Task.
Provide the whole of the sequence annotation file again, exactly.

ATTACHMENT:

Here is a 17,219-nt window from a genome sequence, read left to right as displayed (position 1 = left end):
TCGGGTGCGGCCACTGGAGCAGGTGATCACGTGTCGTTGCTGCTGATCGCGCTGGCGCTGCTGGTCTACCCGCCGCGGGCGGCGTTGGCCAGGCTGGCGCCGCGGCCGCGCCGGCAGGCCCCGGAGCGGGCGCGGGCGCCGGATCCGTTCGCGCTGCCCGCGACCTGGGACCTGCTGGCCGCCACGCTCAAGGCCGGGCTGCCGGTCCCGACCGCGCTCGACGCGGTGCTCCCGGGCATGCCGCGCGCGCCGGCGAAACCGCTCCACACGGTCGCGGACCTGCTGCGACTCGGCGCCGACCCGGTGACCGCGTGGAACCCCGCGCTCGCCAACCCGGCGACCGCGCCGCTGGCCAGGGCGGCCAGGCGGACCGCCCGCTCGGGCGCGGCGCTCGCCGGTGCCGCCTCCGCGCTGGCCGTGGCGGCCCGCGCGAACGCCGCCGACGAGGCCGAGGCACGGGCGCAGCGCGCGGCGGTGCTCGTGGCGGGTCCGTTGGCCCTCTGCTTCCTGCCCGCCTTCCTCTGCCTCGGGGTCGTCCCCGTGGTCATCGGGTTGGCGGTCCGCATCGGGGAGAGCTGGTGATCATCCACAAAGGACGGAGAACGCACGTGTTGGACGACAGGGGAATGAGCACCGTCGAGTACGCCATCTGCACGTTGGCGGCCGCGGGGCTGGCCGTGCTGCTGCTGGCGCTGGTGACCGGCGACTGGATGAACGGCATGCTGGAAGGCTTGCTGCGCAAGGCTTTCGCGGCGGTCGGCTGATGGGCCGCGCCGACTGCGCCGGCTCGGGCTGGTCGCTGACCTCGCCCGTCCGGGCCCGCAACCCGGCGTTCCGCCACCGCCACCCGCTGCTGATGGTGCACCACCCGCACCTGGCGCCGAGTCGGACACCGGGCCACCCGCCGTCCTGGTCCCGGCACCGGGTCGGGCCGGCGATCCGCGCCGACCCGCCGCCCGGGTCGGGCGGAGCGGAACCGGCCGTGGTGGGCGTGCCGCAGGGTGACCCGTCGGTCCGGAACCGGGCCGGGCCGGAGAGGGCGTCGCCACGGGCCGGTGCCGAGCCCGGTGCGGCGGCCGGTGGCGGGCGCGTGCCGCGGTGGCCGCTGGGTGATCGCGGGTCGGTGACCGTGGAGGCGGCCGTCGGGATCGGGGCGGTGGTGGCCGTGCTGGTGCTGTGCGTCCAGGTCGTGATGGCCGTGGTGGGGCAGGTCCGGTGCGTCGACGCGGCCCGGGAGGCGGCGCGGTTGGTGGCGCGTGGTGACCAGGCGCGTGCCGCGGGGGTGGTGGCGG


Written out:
Here is a 17,219-nt window from a genome sequence, read left to right as displayed (position 1 = left end):
TCGGGTGCGGCCACTGGAGCAGGTGATCACGTGTCGTTGCTGCTGATCGCGCTGGCGCTGCTGGTCTACCCGCCGCGGGCGGCGTTGGCCAGGCTGGCGCCGCGGCCGCGCCGGCAGGCCCCGGAGCGGGCGCGGGCGCCGGATCCGTTCGCGCTGCCCGCGACCTGGGACCTGCTGGCCGCCACGCTCAAGGCCGGGCTGCCGGTCCCGACCGCGCTCGACGCGGTGCTCCCGGGCATGCCGCGCGCGCCGGCGAAACCGCTCCACACGGTCGCGGACCTGCTGCGACTCGGCGCCGACCCGGTGACCGCGTGGAACCCCGCGCTCGCCAACCCGGCGACCGCGCCGCTGGCCAGGGCGGCCAGGCGGACCGCCCGCTCGGGCGCGGCGCTCGCCGGTGCCGCCTCCGCGCTGGCCGTGGCGGCCCGCGCGAACGCCGCCGACGAGGCCGAGGCACGGGCGCAGCGCGCGGCGGTGCTCGTGGCGGGTCCGTTGGCCCTCTGCTTCCTGCCCGCCTTCCTCTGCCTCGGGGTCGTCCCCGTGGTCATCGGGTTGGCGGTCCGCATCGGGGAGAGCTGGTGATCATCCACAAAGGACGGAGAACGCACGTGTTGGACGACAGGGGAATGAGCACCGTCGAGTACGCCATCTGCACGTTGGCGGCCGCGGGGCTGGCCGTGCTGCTGCTGGCGCTGGTGACCGGCGACTGGATGAACGGCATGCTGGAAGGCTTGCTGCGCAAGGCTTTCGCGGCGGTCGGCTGATGGGCCGCGCCGACTGCGCCGGCTCGGGCTGGTCGCTGACCTCGCCCGTCCGGGCCCGCAACCCGGCGTTCCGCCACCGCCACCCGCTGCTGATGGTGCACCACCCGCACCTGGCGCCGAGTCGGACACCGGGCCACCCGCCGTCCTGGTCCCGGCACCGGGTCGGGCCGGCGATCCGCGCCGACCCGCCGCCCGGGTCGGGCGGAGCGGAACCGGCCGTGGTGGGCGTGCCGCAGGGTGACCCGTCGGTCCGGAACCGGGCCGGGCCGGAGAGGGCGTCGCCACGGGCCGGTGCCGAGCCCGGTGCGGCGGCCGGTGGCGGGCGCGTGCCGCGGTGGCCGCTGGGTGATCGCGGGTCGGTGACCGTGGAGGCGGCCGTCGGGATCGGGGCGGTGGTGGCCGTGCTGGTGCTGTGCGTCCAGGTCGTGATGGCCGTGGTGGGGCAGGTCCGGTGCGTCGACGCGGCCCGGGAGGCGGCGCGGTTGGTGGCGCGTGGTGACCAGGCGCGTGCCGCGGGGGTGGTGGCGG